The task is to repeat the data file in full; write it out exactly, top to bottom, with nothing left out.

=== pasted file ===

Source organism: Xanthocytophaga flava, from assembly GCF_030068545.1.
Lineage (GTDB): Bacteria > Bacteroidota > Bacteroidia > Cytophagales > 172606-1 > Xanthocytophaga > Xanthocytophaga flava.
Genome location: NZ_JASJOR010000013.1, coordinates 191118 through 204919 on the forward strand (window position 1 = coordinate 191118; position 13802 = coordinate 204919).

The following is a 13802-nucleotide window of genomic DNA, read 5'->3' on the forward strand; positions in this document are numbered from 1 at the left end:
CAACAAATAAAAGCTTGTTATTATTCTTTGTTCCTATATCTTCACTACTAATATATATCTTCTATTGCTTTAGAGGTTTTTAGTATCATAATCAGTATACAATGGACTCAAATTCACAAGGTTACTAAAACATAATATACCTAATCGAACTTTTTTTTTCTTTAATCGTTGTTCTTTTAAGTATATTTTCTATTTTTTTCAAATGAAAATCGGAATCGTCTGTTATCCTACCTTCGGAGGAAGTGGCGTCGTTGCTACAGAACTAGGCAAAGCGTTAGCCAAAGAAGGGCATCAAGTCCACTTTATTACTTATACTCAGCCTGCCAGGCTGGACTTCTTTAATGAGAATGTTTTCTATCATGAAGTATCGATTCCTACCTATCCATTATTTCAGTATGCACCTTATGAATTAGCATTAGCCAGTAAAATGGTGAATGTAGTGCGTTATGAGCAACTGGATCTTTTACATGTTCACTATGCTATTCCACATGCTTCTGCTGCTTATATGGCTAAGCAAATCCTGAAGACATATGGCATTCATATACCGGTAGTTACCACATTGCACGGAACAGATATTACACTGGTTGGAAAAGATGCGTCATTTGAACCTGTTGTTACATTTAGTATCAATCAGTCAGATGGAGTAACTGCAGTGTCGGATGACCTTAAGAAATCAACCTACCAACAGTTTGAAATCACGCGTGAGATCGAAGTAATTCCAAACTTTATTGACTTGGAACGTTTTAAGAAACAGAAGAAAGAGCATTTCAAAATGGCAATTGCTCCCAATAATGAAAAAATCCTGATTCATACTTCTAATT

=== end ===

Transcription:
Source organism: Xanthocytophaga flava, from assembly GCF_030068545.1.
Lineage (GTDB): Bacteria > Bacteroidota > Bacteroidia > Cytophagales > 172606-1 > Xanthocytophaga > Xanthocytophaga flava.
Genome location: NZ_JASJOR010000013.1, coordinates 191118 through 204919 on the forward strand (window position 1 = coordinate 191118; position 13802 = coordinate 204919).

The following is a 13802-nucleotide window of genomic DNA, read 5'->3' on the forward strand; positions in this document are numbered from 1 at the left end:
CAACAAATAAAAGCTTGTTATTATTCTTTGTTCCTATATCTTCACTACTAATATATATCTTCTATTGCTTTAGAGGTTTTTAGTATCATAATCAGTATACAATGGACTCAAATTCACAAGGTTACTAAAACATAATATACCTAATCGAACTTTTTTTTTCTTTAATCGTTGTTCTTTTAAGTATATTTTCTATTTTTTTCAAATGAAAATCGGAATCGTCTGTTATCCTACCTTCGGAGGAAGTGGCGTCGTTGCTACAGAACTAGGCAAAGCGTTAGCCAAAGAAGGGCATCAAGTCCACTTTATTACTTATACTCAGCCTGCCAGGCTGGACTTCTTTAATGAGAATGTTTTCTATCATGAAGTATCGATTCCTACCTATCCATTATTTCAGTATGCACCTTATGAATTAGCATTAGCCAGTAAAATGGTGAATGTAGTGCGTTATGAGCAACTGGATCTTTTACATGTTCACTATGCTATTCCACATGCTTCTGCTGCTTATATGGCTAAGCAAATCCTGAAGACATATGGCATTCATATACCGGTAGTTACCACATTGCACGGAACAGATATTACACTGGTTGGAAAAGATGCGTCATTTGAACCTGTTGTTACATTTAGTATCAATCAGTCAGATGGAGTAACTGCAGTGTCGGATGACCTTAAGAAATCAACCTACCAACAGTTTGAAATCACGCGTGAGATCGAAGTAATTCCAAACTTTATTGACTTGGAACGTTTTAAGAAACAGAAGAAAGAGCATTTCAAAATGGCAATTGCTCCCAATAATGAAAAAATCCTGATTCATACTTCTAATT